Pro­test­ers, First Na­tions not al­ways on same page

The Sun Times (Owen Sound) - - FORUM - CHRIS NELSON

Be­fore Bri­tish Columbia’s First Na­tions ally them­selves too closely with the eco-war­riors of Green­peace in the on­go­ing strug­gle op­pos­ing the Trans Mountain pipe­line, they’d be well served talk­ing to their In­dige­nous friends in the Arc­tic.

Yes, that would be the Inuit whose youngsters now com­mit sui­cide at a rate near the high­est on the planet and 11 times the na­tional av­er­age, and where TB still flour­ishes and un­em­ploy­ment reigns supreme.

Ask those folk about Green­peace and you might get a star­tling an­swer re­gard­ing the last big pub­lic­ity campaign our in­ter­na­tional en­vi­ron­men­tal­ists sunk their teeth into.

Or, in­stead, sim­ply watch Alethea Ar­naquq-Baril’s 2016 doc­u­men­tary An­gry Inuk about the Inuit seal hunt and the decades-old con­flict with south­ern an­i­mal rights and en­vi­ron­men­tal groups.

The anti-fur campaign was led by Green­peace, which found the per­fect mar­ket­ing and fundrais­ing tool with graphic pho­tos of Cana­dian seal­ers blood­ily bash­ing the heads of in­no­cent white seal pups back in the 1970s. That cer­tainly got the Euro­peans to no­tice — heck, Brigitte Bar­dot was apoplec­tic. So, by 1983, seal skin and fur was banned.

The prob­lem was the Inuit in the high Arc­tic never hunted that type or age of seal. But that was se­man­tics to the en­vi­ron­men­tal­ists. The ban and re­sult­ing col­lapse of the fur trade would be cat­a­strophic. It be­came known as The Great De­pres­sion.

When the ban went into ef­fect, the av­er­age in­come of an Inuit seal hunter in Res­o­lute Bay fell from $54,000 to $1,000. The North­west Ter­ri­to­ries gov­ern­ment es­ti­mated 18 out of 20 vil­lages lost 60 per cent of their com­mu­ni­ties’ in­come.

“When anti-seal­ing came along and the hunters couldn’t even feed their fam­i­lies any­more, the sui­cide rate sky­rock­eted,” re­called Ar­naquq-Baril when dis­cussing her doc­u­men­tary some years ago.

“You can see the graph of the sui­cide rates, and it was al­ready climb­ing se­verely, but you can see the spike in ‘83 when the Euro­pean Union banned white coat harp seal pup skins — which is not what we hunt, but the whole mar­ket crashed.”

The Inuit even got an apol­ogy from Green­peace. It arrived three decades af­ter their campaign caused such cul­tural dev­as­ta­tion.

In 2014, they said sorry and that the campaign was aimed specif­i­cally at the com­mer­cial seal­ing in­dus­try, not the “small-scale, sub­sis­tence hunt­ing car­ried out by the north In­dige­nous and coastal peo­ple.”

“The con­se­quences, though un­in­ten­tional, were far-reach­ing,” was how the en­vi­ron­men­tal group phrased it.

That’s the same bunch that re­cently jumped atop a mas­sive Kinder Mor­gan drill in Delta, B.C., in protest, and last month un­veiled a “Crudeau Oil” ban­ner in cen­tral Lon­don, Eng­land, dur­ing a visit by the prime min­is­ter.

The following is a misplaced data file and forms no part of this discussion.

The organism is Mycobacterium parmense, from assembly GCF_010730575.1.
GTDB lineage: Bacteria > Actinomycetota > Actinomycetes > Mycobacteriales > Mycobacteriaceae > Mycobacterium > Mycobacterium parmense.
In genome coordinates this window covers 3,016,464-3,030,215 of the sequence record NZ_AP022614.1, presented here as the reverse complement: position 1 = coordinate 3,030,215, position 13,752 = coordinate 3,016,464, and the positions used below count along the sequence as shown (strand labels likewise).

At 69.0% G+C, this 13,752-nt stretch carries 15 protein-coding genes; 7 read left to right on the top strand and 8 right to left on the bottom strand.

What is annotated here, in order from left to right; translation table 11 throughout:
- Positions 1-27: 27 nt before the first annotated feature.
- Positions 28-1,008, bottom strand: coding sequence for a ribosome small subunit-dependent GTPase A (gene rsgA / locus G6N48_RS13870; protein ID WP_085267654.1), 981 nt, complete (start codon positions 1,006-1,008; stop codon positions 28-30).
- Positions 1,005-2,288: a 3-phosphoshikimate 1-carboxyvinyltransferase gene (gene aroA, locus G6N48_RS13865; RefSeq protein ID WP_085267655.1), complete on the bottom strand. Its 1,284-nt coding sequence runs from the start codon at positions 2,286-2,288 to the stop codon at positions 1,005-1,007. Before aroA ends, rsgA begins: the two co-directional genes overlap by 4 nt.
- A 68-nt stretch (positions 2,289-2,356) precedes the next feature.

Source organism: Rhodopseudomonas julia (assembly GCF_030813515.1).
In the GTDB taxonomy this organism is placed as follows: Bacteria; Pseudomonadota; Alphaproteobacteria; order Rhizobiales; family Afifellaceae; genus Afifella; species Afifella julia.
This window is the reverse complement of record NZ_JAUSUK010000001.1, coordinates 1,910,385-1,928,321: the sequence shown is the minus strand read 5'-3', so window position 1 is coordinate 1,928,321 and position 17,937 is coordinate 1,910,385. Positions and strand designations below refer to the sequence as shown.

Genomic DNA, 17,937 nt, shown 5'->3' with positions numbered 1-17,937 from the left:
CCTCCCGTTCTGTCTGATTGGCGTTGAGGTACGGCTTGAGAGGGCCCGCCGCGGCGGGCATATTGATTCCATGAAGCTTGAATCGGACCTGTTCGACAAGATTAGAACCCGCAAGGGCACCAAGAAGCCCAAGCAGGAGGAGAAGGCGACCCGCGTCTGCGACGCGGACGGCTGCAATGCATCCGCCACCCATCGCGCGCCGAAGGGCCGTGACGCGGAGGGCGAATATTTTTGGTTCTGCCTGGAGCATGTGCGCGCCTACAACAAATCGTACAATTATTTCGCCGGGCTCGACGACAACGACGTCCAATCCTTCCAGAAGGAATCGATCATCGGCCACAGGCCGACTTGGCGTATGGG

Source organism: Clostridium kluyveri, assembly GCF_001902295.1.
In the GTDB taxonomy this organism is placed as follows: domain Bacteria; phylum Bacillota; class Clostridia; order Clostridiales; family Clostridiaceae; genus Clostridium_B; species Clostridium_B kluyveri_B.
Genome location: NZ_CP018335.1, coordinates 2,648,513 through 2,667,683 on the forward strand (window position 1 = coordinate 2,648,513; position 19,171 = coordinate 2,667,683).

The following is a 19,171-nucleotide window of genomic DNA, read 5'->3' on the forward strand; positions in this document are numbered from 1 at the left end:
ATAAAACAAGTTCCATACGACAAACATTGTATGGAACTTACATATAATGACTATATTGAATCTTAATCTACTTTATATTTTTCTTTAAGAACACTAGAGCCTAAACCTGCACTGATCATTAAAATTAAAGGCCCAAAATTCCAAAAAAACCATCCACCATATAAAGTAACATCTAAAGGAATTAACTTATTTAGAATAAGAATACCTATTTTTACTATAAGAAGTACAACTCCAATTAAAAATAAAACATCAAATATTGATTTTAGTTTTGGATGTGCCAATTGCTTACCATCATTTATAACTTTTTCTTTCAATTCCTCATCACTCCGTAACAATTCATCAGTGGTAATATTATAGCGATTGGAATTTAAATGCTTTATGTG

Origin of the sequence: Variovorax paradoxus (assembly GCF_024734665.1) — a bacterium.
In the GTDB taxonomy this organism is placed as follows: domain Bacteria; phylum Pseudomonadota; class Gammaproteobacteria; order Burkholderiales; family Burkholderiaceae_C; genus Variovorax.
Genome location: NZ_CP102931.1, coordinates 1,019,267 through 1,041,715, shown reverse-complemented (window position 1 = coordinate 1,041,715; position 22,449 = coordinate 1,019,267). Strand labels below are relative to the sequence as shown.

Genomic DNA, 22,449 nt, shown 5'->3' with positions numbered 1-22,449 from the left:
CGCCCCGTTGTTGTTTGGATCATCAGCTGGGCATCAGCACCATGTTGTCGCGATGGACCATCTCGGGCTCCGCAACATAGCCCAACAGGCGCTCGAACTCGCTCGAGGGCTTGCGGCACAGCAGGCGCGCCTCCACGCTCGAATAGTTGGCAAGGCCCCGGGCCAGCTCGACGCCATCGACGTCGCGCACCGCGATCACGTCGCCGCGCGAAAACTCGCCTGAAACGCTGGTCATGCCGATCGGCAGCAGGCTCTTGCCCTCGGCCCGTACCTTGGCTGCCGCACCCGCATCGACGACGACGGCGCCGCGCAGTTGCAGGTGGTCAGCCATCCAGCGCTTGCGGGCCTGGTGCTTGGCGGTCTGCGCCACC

The Cana­dian oil­sands is to­day ’s equiv­a­lent of the 1970s seal hunters for en­vi­ron­men­tal groups.

Mean­while in Cal­gary, the Cana­dian Coun­cil for Abo­rig­i­nal Busi­ness re­cently hon­oured the Fort McKay Na­tion with the an­nual Abo­rig­i­nalE­co­nomicDevel­op­ment Corporation award.

Lo­cated in the heart of the oil­sands ter­ri­tory, the na­tion re­cently pro­vided the lion’s share of a $503-mil­lion in­vest­ment into a joint oil stor­age project with Sun­cor that will pay back over decades to come. Through hard work and smarts, the na­tion has zero un­em­ploy­ment and an in­di­vid­ual in­come $20,000 higher than the Cana­dian av­er­age.

JP Gladu, the coun­cil’s head, un­der­stands In­dige­nous peo­ple take se­ri­ously their role as keep­ers of the land. But he also knows many na­tives work in the en­ergy, forestry and min­ing busi­nesses. And he re­mem­bers what hap­pened to the Inuit.

“We used to have a thriv­ing busi­ness har­vest­ing furs, but when the en­vi­ron­men­tal­ists shut down the fur trade glob­ally, that im­pacted our com­mu­nity, so we had to find a new way of gen­er­at­ing a liv­ing, and in these cir­cum­stances, it was the oil and gas sec­tor,” ex­plained Gladu.

Yes, the same sec­tor that Green­peace now has its sights set upon. His­tory may not re­peat, but it has a very nasty habit of rhyming.

Chris Nelson is a Cal­gary writer.

DAR­RYL DYCK/THE CANA­DIAN PRESS VIA AP FILES

In this April 7, 2018 file photo, Cedar Ge­orge-Parker ad­dresses the crowd where pro­test­ers op­posed to the Kinder Mor­gan Inc. Trans Mountain pipe­line ex­ten­sion project defy a court or­der and block an en­trance to the com­pany's prop­erty in Burn­aby, Canada. Some fear an ex­panded pipe­line will bring greater dam­age than that caused by a 2007 pipe­line rup­ture in Burn­aby when an excavator hit the pipe­line, spew­ing crude oil, which coated nearby homes and seeped into the har­bour.

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